Over the years, I have always enjoyed reading articles about some of the great sports coaches. While I’m not a sports fan myself, I find the methods of coaches who consistently produce championship teams very helpful in understanding how to be an effective leader. From Phil Jackson, Pat Riley and John Wooden in Basketball, to Tom Landry, Joe Paterno and Woody Hayes in football, and Casey Stengel, Bobby Cox and Tony La Russa in professional baseball, they all have some things in common.
None of these coaches are perfect people. Each one has their quirks and has done things we would not consider an effective leadership practice. But that is true of all of us. We all hope to be as effective as possible and somehow do enough right to make up for our human weaknesses. You don’t have to be perfect to be a leader…just have your heart in the right place and do enough things right to make a difference to those you lead.
Each of these famous coaches is a study in individualism. Some are known for blowing off steam. Others for making wildly outlandish statements. A few are known for being a class act. Others not so much. But underneath these all too human ways lie true leaders who were able to get each individual to play at their best and work together as a team to win many championship games.
They all focused on the whole person, not just the athlete. Just as we talk about a character based leader leading from who they are and not from a title, a great leader focuses on the character of each person they are leading. A gifted athlete with a poor character, weak discipline and other failings will never be able to reach their potential. As they let themselves down so they let the team down. That’s true for members, employees, and anyone else we might lead.
No one approached this better than John Wooden, the legendary UCLA basketball coach who won 10 NCAA championships in 12 years. When I was in junior high school, I went with my father to the annual father-son dinner. The speaker that evening was Johnny Wooden who talked about his Pyramid Of Success that he focused on with all his players. What’s not evident from reading these 12 leadership principles is what he talked about when discussing them which included mastering schoolwork and the importance of practice.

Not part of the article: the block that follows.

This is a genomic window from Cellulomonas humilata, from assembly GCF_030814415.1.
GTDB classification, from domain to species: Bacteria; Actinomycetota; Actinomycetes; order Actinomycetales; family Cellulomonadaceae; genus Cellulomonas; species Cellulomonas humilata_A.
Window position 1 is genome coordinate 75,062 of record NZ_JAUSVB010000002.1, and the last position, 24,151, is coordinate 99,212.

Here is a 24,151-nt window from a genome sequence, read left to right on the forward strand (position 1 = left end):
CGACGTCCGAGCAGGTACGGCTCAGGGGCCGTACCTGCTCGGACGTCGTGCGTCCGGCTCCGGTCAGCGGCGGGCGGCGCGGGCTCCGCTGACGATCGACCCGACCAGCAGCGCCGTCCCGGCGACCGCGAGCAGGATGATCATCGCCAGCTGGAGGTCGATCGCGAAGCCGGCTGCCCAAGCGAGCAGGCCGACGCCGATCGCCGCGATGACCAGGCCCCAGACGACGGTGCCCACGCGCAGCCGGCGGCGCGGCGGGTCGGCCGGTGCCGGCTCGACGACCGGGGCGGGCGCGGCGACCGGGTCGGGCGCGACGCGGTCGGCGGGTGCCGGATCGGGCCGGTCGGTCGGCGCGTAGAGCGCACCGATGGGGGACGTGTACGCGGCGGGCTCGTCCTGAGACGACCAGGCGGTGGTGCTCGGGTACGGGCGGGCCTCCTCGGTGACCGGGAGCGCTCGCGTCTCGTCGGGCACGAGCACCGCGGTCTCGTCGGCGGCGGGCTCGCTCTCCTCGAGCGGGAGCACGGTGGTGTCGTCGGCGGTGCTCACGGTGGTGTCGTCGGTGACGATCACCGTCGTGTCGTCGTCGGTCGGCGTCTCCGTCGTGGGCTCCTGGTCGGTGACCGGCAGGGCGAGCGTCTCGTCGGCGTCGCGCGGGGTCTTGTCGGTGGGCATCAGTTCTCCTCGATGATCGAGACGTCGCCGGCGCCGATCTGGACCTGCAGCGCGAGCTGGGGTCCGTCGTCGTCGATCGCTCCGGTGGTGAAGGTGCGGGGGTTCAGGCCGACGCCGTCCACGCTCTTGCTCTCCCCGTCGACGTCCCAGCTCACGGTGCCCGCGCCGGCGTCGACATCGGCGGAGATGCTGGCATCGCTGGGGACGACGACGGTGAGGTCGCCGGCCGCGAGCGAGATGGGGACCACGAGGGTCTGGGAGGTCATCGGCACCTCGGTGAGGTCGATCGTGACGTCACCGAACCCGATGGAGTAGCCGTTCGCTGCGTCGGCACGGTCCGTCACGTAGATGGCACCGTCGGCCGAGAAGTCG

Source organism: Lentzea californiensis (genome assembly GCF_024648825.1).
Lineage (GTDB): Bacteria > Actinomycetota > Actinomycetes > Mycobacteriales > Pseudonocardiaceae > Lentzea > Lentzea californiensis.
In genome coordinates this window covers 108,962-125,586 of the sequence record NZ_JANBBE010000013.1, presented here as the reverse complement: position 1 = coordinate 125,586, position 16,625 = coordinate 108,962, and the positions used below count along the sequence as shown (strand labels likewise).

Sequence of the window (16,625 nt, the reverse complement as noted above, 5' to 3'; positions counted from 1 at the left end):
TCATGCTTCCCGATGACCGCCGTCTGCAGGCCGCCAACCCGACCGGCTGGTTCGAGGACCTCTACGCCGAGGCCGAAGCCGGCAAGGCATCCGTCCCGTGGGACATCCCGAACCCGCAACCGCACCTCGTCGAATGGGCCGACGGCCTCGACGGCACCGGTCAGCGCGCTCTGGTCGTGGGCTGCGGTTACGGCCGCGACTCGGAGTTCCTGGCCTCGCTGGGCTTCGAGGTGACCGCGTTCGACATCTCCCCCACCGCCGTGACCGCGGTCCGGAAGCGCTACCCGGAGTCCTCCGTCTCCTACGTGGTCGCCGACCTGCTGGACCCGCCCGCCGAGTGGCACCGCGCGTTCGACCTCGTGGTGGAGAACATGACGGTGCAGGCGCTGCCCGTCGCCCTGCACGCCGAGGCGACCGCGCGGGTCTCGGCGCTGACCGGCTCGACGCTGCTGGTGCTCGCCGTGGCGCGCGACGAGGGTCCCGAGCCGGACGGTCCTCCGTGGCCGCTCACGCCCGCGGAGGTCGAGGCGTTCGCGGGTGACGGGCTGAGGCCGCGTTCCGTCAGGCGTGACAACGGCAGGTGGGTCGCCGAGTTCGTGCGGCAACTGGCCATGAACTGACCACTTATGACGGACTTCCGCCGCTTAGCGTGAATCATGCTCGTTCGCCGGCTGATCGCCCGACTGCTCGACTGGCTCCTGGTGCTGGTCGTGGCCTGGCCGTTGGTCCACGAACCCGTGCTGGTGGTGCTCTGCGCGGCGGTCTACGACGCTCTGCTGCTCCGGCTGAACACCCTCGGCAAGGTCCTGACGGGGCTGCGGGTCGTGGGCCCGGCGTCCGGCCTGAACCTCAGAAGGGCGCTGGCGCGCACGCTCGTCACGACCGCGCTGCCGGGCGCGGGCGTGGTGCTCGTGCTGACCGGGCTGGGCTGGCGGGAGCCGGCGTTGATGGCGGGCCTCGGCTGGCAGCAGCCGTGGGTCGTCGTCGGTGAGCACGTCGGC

Beyond a leader focusing on the character of those they lead, they also have to focus on minute details or what we might call blocking and tackling. Some may say this is about training or teaching, not leadership. The truth is that no one is going to follow the instructions of a teacher, trainer or coach unless they respect that person as a leader first. It’s through effective leadership that we create an environment where someone can learn.
The most successful coaches all focus on minute details and measurements of performance. They measure the number of inches someone jumps every time they rebound. They measure the position of their eyes, arms, body and feet every time they swing a bat. They literally measure everything they are doing so they can pinpoint changes in what they are doing that are causing them to not perform as well. They then focus on correcting those techniques to improve their rebound percentage or batting average.
Great leadership is about all the big things like vision and character as well as the little things like technique, steps and methods…and everything in between. You don’t have to be perfect to be a leader but you do have to put the focus on all the areas that matter which includes among other things their character and skills.